Any hopes of a triumphant homecoming at Silverstone would turn sour in qualifying for the Brit who crashed heavily, breaking his collarbone. The Tech 3 squad had endured a miserable week with Colin Edwards suffering a similar injury in Barcelona but the American stunned everyone, not only with his speedy recovery, but also his performance as he conquered the wet conditions to finish on the Silverstone podium.

The torrential weather claimed a number of high-profile victims, including Lorenzo, allowing Stoner to take the championship lead with a third straight win with Dovizioso maintaining his consistency with second. Simoncelli’s wait for the elusive podium went on though after a crash at Abbey.

One of the talking points in the UK was the disappointing form of Pramac Ducati. Loris Capirossi and Randy de Puniet were down in 15th and 16th in the championship with the Frenchman suffering the ignominy of being lapped, later describing it as the “worst race of his life”.

The season went from bad to worse for Pramac just two weeks later as Capirossi picked up an injury in qualifying for the Dutch TT. The experienced Italian wouldn’t be seen in a race for four weeks with Sylvain Guintoli substituting in Germany.

Qualifying saw a second pole of the year for Marco Simoncelli, but controversy followed him once again. The 24 year old only made it as far as the fifth corner of the race before sliding out, taking Lorenzo with him. The incident did nothing to help the World Champion’s already dim view of Simoncelli, accusing him of failing to “learn from the past.”

Yamaha still had cause to celebrate in Holland as Ben Spies capitalised on the first lap mayhem to take his first Grand Prix win, marking the manufacturer’s 50th Grand Prix anniversary in the grand manner. Stoner finished a quiet second to increase his championship lead, with Lorenzo mired down in sixth after his problem.

Ben Spies took a fine maiden victory at Assen


Valentino Rossi brought the Ducati home in fourth but the Italian outfit’s failure to close in on the leaders had triggered a radical change in strategy. Looking ahead to next year’s switch to 1000cc engines, Ducati took the decision to give Rossi the 2012 chassis, modified to 2011 regulations. The ‘GP11.1.’ didn’t give the team the required boost at Mugello though, with Rossi forced to start his home race from 12th. The nine-time Italian GP winner raced his heart out to finish sixth, including a thrilling battle with Suzuki’s Alvaro Bautista, a duel that would be replicated two weeks later at the Sachsenring.

After claiming another pole position on Saturday, Stoner looked set to increase his lead still further at Mugello but Lorenzo turned the tables in a race which may prove to be the turning point in the season. From 2.8seconds back, the Yamaha reeled in the Honda to give Lorenzo his second win of the year, with Dovizioso snatching second on the final lap.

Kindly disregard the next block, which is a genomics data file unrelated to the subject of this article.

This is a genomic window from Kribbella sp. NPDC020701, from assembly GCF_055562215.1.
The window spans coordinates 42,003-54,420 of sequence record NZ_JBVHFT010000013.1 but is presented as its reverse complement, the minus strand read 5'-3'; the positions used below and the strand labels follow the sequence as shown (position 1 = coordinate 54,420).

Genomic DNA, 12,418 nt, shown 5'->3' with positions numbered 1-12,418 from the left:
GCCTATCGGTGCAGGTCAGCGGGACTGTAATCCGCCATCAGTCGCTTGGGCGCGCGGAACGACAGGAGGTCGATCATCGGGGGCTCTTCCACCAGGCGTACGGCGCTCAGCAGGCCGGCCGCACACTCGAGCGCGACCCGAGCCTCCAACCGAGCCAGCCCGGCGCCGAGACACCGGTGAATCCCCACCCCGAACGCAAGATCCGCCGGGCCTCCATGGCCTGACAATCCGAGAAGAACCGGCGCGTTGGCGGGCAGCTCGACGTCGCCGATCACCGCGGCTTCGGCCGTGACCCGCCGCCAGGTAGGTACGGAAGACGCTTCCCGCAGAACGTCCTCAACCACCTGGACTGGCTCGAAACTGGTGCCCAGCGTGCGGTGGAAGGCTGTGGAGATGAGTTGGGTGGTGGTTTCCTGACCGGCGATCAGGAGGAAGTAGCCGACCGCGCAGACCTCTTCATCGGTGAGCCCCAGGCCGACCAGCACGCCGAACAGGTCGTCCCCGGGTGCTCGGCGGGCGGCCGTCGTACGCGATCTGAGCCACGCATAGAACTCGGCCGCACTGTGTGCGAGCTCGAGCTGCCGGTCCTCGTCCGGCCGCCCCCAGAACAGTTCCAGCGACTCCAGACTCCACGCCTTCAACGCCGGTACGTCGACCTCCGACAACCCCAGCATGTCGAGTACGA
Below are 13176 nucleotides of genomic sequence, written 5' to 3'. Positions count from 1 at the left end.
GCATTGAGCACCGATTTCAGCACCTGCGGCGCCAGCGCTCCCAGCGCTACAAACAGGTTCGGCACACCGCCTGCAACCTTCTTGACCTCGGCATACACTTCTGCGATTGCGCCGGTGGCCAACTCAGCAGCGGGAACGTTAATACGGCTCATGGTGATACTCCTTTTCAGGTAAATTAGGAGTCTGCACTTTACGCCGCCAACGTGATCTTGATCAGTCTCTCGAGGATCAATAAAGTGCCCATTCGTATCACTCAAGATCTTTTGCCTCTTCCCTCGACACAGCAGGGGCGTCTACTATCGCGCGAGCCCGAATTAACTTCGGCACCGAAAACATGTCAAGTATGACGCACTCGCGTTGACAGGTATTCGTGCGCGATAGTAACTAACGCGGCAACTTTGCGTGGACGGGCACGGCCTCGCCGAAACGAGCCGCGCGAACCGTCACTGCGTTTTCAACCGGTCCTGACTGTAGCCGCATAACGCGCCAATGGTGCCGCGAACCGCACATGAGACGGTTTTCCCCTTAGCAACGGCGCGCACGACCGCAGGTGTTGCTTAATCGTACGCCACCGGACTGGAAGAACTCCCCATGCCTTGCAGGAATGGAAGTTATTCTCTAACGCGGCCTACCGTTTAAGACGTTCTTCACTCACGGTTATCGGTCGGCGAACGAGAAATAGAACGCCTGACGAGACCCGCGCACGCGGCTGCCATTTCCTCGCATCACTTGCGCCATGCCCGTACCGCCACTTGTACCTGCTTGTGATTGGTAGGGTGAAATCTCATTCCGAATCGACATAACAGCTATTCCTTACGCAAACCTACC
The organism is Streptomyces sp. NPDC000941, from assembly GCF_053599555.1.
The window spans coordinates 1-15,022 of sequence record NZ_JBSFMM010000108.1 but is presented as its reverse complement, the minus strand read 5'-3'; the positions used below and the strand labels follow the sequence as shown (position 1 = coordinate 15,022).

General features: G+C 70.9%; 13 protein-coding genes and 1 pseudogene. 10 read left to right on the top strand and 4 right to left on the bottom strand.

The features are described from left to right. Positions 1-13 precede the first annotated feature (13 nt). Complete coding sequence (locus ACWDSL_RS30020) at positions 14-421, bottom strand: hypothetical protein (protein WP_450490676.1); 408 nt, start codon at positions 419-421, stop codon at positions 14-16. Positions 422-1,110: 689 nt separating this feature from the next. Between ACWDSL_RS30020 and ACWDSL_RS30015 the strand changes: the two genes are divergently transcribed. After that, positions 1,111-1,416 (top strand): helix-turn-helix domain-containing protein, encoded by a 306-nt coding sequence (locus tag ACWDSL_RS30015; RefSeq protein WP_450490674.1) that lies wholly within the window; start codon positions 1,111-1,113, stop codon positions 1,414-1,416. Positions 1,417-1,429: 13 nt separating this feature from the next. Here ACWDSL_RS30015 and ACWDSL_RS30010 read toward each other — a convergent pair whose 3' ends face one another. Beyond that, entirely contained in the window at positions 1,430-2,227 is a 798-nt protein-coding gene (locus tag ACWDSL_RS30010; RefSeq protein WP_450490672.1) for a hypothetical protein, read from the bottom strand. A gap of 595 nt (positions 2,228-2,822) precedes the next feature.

The pendulum continued to swing Lorenzo’s way at the Sachsenring with the Spaniard sneaking past at the very last corner. His prize was not 25 points, but 20, as Dani Pedrosa put in a brilliant ride to claim victory on just his second race back after his Le Mans injury.

Seven days later and title battled moved Stateside for the U.S. Grand Prix at Laguna Seca and it turned out to be redemption for Casey Stoner. Three years after his physical battle with Rossi, the Australian sealed an impressive victory with two outstanding overtaking manoeuvres.

The first came at the Corkscrew, the exact place Rossi had mugged him in 2008, as Stoner demoted Pedrosa to third, before a brave move around the outside of turn one forced Lorenzo to settle for second. That was no bad result for Jorge though who was fortunate to be racing at all after a heavy crash in practice.

With just 20 points separating the title protagonists, the Czech supporters will have more than home rider Karel Abraham to look out for when the MotoGP circus returns to action next weekend. Eight races remain to decide the destiny of this year’s World Championship, a title race that has already had enough twists and turns to last a whole campaign.


Riders’ Championship (After Round 10: United States)

Pos Rider Nat Bike Team Wins Pts
1 Casey Stoner AUS Honda Repsol Honda Team 5 193
2 Jorge Lorenzo SPA Yamaha Yamaha Factory Racing 2 173
3 Andrea Dovizioso ITA Honda Repsol Honda Team 143
4 Dani Pedrosa SPA Honda Repsol Honda Team 2 110
5 Valentino Rossi ITA Ducati Ducati Team 108
6 Ben Spies USA Yamaha Yamaha Factory Racing 1 98
7 Nicky Hayden USA Ducati Ducati Team 94
8 Colin Edwards USA Yamaha Monster Yamaha Tech 3 67
9 Hiroshi Aoyama JAP Honda San Carlo Honda Gresini 63
10 Marco Simoncelli ITA Honda San Carlo Honda Gresini 60
11 Hector Barbera SPA Ducati Mapfre Aspar Team MotoGP 56
12 Karel Abraham CZE Ducati Cardion AB Motoracing 46
13 Alvaro Bautista SPA Suzuki Rizla Suzuki MotoGP 39
14 Toni Elias SPA Honda LCR Honda MotoGP 38
15 Cal Crutchlow GBR Yamaha Monster Yamaha Tech 3 34
16 Loris Capirossi ITA Ducati Pramac Racing Team 26
17 Randy de Puniet FRA Ducati Pramac Racing Team 15
18 John Hopkins USA Suzuki Rizla Suzuki MotoGP 6
19 Kousuke Akiyoshi JAP Honda San Carlo Honda Gresini 3